You and I understand this.  Hopefully others do too.

           

          Oh, and Shaukat, you must know that Mrs. Happy’s comments had nothing to do with race.  She was simply giving examples from what she has seen – intended to be demonstrative for their content, not their context.

        16. Mrs Happy

          Dear Shaukat,

          mentioning an example of a Nepalese woman I’ve seen, and examples of Aborigines not getting their kids to school (a huge issue in Australia) is not intended as racial profiling.   A racist remark would be to state ‘all poverty-stricken Nepalese women or disadvantaged Aborigines do horrible parenting acts’, which I clearly didn’t say.

          Clearly child neglect or abuse is not confined to one race.  Nor is nasty behaviour towards a partner, or nitpicking.

        17. Shaukat

          @Jeremy and Mrs. Happy,

          I’ll have to disagree with the two of you on this point. Firstly, race-baiting doesn’t always follow the overt formula for racism-surely you’ve heard of the dog whistle phenomena?

          Secondly, in my view drawing attention to the racial status of the abusers without delving into their social context is highly problematic in this instance. At the very least, the effect, if not the intention, was to draw certain insinuations about the character of the perpetrators based on a specific association between their culture and behavior. This is especially problematic given the history of the Australian state’s treatment of the Aboriginals. It’s interesting that in that same paragraph Mrs. Happy noted that she also has witnessed fathers who had shaken their babies so hard as to render them permanently disabled, but apparently didn’t find it necessary to mention the race or ethnic background of these abusers.

          At any rate Mrs. Happy, I wasn’t at all calling you a racist because I don’t know you, I was simply pointing out that the statement was troubling.

      2. 6.1.2
        SparklingEmerald

        Hi Jeremy

        I have to agree with MrsHappy here.  I am turned OFF by games playing, uncertainty, ambiguity and the gen’l BS that PUA and other relationship”experts” spout.

        I think it is just a justification to treat women poorly.

        Believe me.  I am very happy with my marriage, and there is no doubt or push-pull games going on.

        And I don’t think I’m the only woman on the planet who prefers an honest to goodness, no games playing comitment over being played by a player.

        1. Jeremy

          Hi SE.  No one would be happier than I to avoid game-playing in a marriage.  I HATE dread game.  Applied against me, it fails completely because it is anathema to my personal sexual and relationship goals.  When marriage works as it should, it should be unnecessary.  But when things begin to skew and one partner needs to re-establish equilibrium, it is sometimes necessary (depending on the etiology of the problem).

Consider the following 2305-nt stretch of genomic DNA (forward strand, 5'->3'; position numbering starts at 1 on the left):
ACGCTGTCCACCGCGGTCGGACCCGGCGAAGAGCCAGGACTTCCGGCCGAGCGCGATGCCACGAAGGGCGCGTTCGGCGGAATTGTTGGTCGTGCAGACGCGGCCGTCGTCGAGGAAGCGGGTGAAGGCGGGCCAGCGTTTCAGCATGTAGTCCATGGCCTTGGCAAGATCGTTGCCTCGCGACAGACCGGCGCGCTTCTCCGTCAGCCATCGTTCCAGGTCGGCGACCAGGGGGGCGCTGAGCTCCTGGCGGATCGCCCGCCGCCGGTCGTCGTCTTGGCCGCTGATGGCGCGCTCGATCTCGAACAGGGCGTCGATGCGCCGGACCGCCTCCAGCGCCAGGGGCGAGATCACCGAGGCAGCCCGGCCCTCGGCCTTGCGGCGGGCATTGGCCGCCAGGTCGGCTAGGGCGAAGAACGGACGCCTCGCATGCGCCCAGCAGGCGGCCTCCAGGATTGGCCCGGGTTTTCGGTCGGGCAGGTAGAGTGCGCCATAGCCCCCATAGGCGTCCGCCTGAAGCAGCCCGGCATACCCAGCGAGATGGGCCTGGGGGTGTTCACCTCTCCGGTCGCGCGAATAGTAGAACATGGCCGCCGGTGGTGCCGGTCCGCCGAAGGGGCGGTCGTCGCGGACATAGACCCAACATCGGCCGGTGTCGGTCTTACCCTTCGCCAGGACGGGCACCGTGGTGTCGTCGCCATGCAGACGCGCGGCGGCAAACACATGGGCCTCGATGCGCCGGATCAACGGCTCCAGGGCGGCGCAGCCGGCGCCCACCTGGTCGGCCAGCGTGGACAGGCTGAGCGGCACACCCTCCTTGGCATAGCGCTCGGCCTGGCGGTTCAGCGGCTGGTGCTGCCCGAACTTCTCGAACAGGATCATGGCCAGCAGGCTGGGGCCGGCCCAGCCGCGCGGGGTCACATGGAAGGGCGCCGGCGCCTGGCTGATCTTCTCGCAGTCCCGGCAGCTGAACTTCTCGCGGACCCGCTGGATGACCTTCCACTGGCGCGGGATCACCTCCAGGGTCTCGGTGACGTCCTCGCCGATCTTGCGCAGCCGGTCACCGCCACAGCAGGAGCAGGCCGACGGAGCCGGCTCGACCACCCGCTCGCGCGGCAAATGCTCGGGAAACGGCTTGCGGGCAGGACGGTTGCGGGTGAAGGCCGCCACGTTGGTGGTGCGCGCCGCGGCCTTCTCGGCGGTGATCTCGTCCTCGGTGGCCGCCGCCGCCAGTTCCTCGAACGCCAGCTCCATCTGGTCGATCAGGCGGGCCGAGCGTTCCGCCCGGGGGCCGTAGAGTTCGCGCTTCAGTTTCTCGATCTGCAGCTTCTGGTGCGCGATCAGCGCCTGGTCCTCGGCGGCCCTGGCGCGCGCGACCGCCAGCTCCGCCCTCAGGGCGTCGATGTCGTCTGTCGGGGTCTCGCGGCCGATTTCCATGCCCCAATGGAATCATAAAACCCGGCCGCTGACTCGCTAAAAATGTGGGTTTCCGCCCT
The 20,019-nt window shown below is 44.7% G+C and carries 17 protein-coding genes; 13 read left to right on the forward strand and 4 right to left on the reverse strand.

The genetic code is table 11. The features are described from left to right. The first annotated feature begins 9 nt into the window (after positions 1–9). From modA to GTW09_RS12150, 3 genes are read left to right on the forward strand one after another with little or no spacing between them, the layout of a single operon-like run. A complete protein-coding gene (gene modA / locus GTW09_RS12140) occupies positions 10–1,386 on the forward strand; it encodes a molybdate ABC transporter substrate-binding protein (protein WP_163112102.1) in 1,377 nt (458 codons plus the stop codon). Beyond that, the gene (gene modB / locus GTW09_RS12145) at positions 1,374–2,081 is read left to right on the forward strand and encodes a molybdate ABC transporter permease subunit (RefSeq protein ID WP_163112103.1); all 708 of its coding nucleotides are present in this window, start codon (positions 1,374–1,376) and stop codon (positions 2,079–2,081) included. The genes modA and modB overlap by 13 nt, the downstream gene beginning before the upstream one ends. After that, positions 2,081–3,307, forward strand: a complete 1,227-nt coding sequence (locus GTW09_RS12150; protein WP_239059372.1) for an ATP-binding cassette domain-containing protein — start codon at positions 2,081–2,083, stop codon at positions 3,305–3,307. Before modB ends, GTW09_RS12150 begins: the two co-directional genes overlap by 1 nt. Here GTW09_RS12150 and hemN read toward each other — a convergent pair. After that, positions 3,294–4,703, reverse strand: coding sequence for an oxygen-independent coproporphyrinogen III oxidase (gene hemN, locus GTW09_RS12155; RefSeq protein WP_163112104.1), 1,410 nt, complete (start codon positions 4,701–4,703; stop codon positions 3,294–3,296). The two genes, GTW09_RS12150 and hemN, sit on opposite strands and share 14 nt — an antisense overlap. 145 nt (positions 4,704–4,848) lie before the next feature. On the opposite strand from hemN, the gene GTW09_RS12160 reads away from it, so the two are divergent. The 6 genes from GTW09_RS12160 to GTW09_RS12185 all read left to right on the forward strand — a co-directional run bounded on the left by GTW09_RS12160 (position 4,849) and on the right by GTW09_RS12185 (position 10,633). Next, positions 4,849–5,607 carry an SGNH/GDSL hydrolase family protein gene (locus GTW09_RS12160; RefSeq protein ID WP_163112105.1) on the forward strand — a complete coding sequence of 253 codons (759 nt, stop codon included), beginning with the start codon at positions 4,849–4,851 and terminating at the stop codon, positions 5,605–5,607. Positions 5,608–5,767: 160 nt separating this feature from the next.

2. Yet Another Guy

          @SE

          I can assure you that we would not be having this discussion if all women were like you.  As I have mentioned many times, push-pull and other tactics that are used by men to keep women off-center are learned behaviors that are the result of being taken for granted or being outright treated poorly (i.e., used) by women. Men who behave this way are for the most part made over a long period of time by women.  We can argue the merits and mental health of these women, but the truth is that almost every women who is past the age of puberty has exploited at least one good and decent man’s interest.  If women believe that being used does leave an indelible mark on a man’s psyche, I have a nice plot of swampland to sell.  It is men with balls who finally say, “enough is enough, I am going to get mine via any means necessary.”  These guys turn into the men that women love to hate.

          Women desire two sets of behaviors in a man that are more often than not contradictory.  They want a “does not take any shit” man for a lover and a beta-type nice guy for a life partner.   I believe that it all comes down a woman’s basic primal need to feel safe and secure.  A man who does not take crap is sexually attractive because she knows that he will stand up to other people; therefore, making her feel safe.  However, such a man is difficult to have as a life partner because he usually has a non-negotiable, “my way of the highway” outlook on life. The beta-type man is a much better life partner because he is agreeable, wants to please, and is willing to provide; therefore, making her feel safe.  However, the problem with being a beta-type, nice guy is that such a man is just setting himself for disappointment at best and being cuckolded at worst.  That is why so many guys choose to become “my way or the highway” men.   This choice may not lead to a lifetime of happiness, but what it will not lead to abstinence or being a woman’s cuckold.

          In a perfect world full of men with balls and cool women, none of the crap that men and women pull would be necessary.   The rules of engagement that Evan outlined in the blog entry and the counter tactics that I outlined would be unnecessary.  However, we are dealing with an imperfect world full of flawed people who are perfectly imperfect.

        3. emily the original

          YAG,

          As I have mentioned many times, push-pull and other tactics that are used by men to keep women off-center are learned behaviors that are the result of being taken for granted or being outright treated poorly (i.e., used) by women.